Saturday, March 04, 2017

Government Consulting Canadians on a possible Canada-China free trade agreement

"The Government of Canada is asking the Canadian public and interested Canadian stakeholders to help define Canada’s interests in a possible FTA with China, and identify ways of maximizing the economic and social benefits of such an agreement. We want to hear from you and we commit to providing feedback on what we are hearing from you. The Government of Canada is committed to hearing from Canadians on this important subject and will ensure that Canadians continue to have the opportunity to provide their views as we engage with China, including through additional consultations in the event that Canada and China decide to move to formal FTA negotiations."

Comment from me: The key is how seriously the consultations will be taken by my Government. I really do wonder about this.

Friday, February 17, 2017

My Opinion Piece on Canada-China Free Trade Published in Globe and Mail today

China sees similar advantage in weaning Canada away from our economic and political alliance with the United States, but it also expects to get compromises that further its regime interests. Canada has already ceded ground on this, making recent concessions – with no promise whatsoever of reciprocal considerations –  to ease limits on Chinese state investment in Canada; seize and repatriate assets of certain Chinese nationals in Canada; and (inexplicably) reverse a national security review that prevented a Beijing-backed concern from buying Canadian advanced laser technology with military application for directed-energy weapons that China is desperate to develop.

Tuesday, January 31, 2017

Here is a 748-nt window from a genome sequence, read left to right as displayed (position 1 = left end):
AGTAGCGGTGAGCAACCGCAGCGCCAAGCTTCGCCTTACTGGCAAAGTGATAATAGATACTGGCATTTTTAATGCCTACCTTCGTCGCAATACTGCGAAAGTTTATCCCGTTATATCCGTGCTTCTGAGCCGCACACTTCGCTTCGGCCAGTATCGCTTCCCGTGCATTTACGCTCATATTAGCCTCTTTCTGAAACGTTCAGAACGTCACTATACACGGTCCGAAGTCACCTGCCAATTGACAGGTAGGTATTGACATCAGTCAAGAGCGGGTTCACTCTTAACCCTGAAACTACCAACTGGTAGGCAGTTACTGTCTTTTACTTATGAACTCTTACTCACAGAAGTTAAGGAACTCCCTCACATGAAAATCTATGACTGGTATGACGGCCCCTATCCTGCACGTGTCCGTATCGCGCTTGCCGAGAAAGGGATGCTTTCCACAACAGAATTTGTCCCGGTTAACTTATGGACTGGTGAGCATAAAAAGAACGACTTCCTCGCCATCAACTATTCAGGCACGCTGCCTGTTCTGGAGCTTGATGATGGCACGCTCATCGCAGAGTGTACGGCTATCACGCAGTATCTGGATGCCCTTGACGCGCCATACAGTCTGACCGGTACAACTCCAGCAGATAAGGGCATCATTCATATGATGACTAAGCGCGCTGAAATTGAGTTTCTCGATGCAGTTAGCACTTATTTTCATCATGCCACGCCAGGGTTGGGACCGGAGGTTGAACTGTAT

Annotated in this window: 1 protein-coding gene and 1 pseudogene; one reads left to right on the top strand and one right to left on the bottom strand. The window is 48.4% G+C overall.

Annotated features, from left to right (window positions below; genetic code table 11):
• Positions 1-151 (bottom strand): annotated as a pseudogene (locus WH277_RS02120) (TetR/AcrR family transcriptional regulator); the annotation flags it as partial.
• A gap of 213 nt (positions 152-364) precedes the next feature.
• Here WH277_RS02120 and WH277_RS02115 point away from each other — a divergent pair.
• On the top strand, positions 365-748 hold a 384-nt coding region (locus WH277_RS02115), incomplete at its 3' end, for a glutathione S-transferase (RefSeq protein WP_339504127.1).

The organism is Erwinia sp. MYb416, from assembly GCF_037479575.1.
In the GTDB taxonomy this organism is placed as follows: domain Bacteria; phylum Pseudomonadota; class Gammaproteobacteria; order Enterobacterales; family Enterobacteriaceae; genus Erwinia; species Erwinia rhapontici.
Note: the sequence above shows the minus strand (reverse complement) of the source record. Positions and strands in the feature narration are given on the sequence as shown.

My Opinion Piece on Trump-Canada-China

Today, Xi Jinping’s regime is militarily aggressive and much more demanding of nations where China has established economic leverage through strategic trade and investment agreements.

More China in the Canadian economy appears to be Canada’s future as the U.S. lapses into protectionism. In trying to negotiate a free trade with China, a key issue for Canada will be, do we have to negotiate away our commitment to Canadian liberal and democratic values to get the deal?

Canadian citizen seized from Hong Kong

Chinese billionaire seized from Hong Kong

In a statement posted on the WeChat account of the Tomorrow Group, published on Tuesday and purportedly from Mr Xiao, said he was overseas for medical treatment and would return “soon”.

In the statement, which was subsequently deleted by censors, he denied he had been “abducted to the mainland”. He said he was a Canadian citizen and Hong Kong permanent resident who was protected by the Canadian consulate and Hong Kong law. He added that he “had never harmed the interests of the country” or “supported any opposition organisation”.

. . .